China’s largest restaurant food delivery platform has released a report on the country’s dining delivery trends, providing not only information on the technology and stats behind the platform but crucial data-led insight into changing Chinese dining habits and the catering industry as a whole.

Meituan-Dianping has revealed that it now processes 13 million orders a day, but despite the ubiquitous delivery bikes plying the streets of China’s cities large and small, only 4% of restaurant food is delivered.

Meituan-Dianping offers apps that let users order food to their homes or desk with a few simple taps and pay through their phones. The company has 6.5 million restaurants in its database and 260 million active users; it has recently broken the 13 million orders a day mark, coming to RMB 555 million daily in gross merchandise value.

Dianping Group-buying in WeChat
Dianping Group-buying in WeChat

Their data shows that the dining market grew 11.3% in 2016 against the overall economic growth backdrop of 6.7%, and they predict double-digit growth for a few more years to come.

Although food delivery revenues tripled in 2016 to RMB 130 billion, delivery orders only made up 4% of total dining revenue. Growth is expected to grow to reach RMB 300 billion per year in 2018 when on-demand deliveries are expected to make up 10% of dining expenditure.

Data decisions

The report found that 100 restaurants a day are opened in China’s first-tier cities alone—and that 70% will shut up shop within a year. However, analytics from the platform can help prospective restaurateurs and investors devise what type of cuisine to offer in what location.

At present, the top five categories for new openings are fast food, bakeries, hot pot, Sichuanese, and barbecue.

For diners, the apps are allowing them to dine from a wider range of establishments. The data shows that on-demand delivery allows restaurants to cover customers within 3-5km while typically people only travel up to 1km to eat in.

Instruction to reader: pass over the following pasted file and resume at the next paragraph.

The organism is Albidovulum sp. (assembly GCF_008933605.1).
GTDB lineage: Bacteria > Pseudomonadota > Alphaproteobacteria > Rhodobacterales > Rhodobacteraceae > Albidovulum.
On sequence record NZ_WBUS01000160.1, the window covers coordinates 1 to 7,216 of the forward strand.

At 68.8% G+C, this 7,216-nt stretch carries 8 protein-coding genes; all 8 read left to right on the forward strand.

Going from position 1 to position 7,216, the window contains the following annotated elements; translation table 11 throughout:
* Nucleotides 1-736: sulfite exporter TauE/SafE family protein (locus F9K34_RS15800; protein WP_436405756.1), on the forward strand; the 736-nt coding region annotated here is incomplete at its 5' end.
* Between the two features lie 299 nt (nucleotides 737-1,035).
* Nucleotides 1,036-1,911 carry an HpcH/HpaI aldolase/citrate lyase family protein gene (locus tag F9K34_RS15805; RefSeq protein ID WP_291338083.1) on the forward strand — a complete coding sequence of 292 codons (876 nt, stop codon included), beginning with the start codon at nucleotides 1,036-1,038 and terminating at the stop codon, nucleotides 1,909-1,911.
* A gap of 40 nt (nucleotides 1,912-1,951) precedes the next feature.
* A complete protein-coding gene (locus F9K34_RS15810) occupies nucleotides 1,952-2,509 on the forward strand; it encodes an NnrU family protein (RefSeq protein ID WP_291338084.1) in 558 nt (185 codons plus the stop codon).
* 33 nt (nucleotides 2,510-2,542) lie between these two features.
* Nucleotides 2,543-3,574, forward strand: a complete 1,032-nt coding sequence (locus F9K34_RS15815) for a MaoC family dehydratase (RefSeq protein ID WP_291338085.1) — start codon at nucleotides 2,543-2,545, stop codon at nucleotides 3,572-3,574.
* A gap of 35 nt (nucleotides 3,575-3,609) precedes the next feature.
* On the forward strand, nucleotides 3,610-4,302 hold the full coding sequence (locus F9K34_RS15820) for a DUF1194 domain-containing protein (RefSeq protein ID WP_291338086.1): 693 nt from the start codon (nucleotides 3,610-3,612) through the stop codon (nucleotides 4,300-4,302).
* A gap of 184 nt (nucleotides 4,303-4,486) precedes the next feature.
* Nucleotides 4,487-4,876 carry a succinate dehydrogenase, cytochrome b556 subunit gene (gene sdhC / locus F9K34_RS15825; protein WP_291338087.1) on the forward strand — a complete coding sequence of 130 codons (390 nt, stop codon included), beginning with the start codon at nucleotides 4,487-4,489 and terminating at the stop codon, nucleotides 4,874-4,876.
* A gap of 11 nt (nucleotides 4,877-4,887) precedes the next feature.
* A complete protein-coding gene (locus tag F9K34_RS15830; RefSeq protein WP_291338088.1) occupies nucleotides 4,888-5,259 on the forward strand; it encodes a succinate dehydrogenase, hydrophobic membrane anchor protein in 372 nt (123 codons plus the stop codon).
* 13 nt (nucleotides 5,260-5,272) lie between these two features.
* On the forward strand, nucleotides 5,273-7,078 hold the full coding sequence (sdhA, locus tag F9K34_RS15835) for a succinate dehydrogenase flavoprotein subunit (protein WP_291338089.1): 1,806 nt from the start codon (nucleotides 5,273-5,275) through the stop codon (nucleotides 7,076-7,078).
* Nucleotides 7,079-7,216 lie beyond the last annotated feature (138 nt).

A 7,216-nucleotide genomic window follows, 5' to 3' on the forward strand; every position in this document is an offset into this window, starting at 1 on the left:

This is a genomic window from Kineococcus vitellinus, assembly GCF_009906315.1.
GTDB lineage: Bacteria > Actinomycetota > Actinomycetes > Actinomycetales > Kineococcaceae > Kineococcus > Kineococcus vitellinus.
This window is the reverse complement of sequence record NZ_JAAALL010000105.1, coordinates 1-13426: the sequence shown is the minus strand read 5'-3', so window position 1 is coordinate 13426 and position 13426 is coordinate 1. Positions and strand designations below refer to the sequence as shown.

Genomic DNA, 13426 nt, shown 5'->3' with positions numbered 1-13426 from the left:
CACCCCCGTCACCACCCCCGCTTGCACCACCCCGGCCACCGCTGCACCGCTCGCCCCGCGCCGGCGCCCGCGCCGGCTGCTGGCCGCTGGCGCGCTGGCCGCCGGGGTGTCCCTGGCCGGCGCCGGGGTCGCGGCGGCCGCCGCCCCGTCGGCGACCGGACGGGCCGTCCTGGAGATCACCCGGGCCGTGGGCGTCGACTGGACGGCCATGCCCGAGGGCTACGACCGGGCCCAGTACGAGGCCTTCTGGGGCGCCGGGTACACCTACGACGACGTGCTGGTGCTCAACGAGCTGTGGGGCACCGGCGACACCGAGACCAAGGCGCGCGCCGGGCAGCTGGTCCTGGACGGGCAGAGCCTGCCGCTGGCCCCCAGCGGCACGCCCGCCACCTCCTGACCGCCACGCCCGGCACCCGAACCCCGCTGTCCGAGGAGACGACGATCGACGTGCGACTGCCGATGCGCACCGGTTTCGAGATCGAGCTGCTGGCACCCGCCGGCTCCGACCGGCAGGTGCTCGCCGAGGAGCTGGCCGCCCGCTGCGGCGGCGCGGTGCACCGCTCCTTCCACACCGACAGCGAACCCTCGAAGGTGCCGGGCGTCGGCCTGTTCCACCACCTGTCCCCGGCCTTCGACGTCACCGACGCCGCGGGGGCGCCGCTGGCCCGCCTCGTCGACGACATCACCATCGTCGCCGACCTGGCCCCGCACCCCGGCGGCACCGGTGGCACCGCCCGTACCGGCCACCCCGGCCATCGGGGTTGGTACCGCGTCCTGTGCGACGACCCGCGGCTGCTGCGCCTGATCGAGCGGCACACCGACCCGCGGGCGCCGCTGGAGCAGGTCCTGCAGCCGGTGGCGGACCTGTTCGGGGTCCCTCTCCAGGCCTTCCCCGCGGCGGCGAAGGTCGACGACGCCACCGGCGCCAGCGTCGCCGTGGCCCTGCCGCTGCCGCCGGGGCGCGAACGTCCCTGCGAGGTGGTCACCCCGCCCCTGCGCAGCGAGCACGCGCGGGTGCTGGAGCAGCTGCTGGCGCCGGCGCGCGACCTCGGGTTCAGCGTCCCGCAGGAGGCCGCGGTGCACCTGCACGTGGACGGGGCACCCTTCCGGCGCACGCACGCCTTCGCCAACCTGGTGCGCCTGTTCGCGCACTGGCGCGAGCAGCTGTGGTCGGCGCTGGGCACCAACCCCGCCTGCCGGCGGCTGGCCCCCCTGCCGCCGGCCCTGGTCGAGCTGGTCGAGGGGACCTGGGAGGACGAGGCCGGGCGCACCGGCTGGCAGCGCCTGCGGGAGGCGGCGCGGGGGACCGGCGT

Tech for better safety and changing habits

China has long been plagued by both safety and environmental scandals, many of which have involved the food industry from tainted baby formula to restaurants buying gutter oil. The food ordering platforms’ rating systems allow customers to police restaurants, driving up standards for food safety and environmental awareness.

The software is allowing restaurants to offer more services to customers such as reservations, digital menus, and in-restaurant queuing systems, but beyond that, it is also changing diners’ habits.

Lunchtime in China is sacrosanct. From around 11.55am to 1.05pm, the whole country is on its way to, eating or on its way back from lunch. Or so it seemed. Data from Meituan-Dianping now shows that ordering online is bringing lunchtime forwards and the peak is 10 am to 12 pm.

People are spending more and more frequently: the average order size is now over RMB 40 and 79% of users order more than once a week and 47% order more than three times a week.

The data collected also shows that it is millennials who are driving the growth and development of the dining industry. The relatively wealthy younger generations born in the 1980s and 1990s contributed to more than 70% of dining consumption. According to the report, this socioeconomic group will pay more for food perceived to be better quality, healthier and safer. They will also respond well to good design and new social experiences when dining.

Frank Hersey is a Beijing-based tech reporter who's been coming to China since 2001. He tries to go beyond the headlines to explain the context and impact of developments in China's tech sector. Get in...

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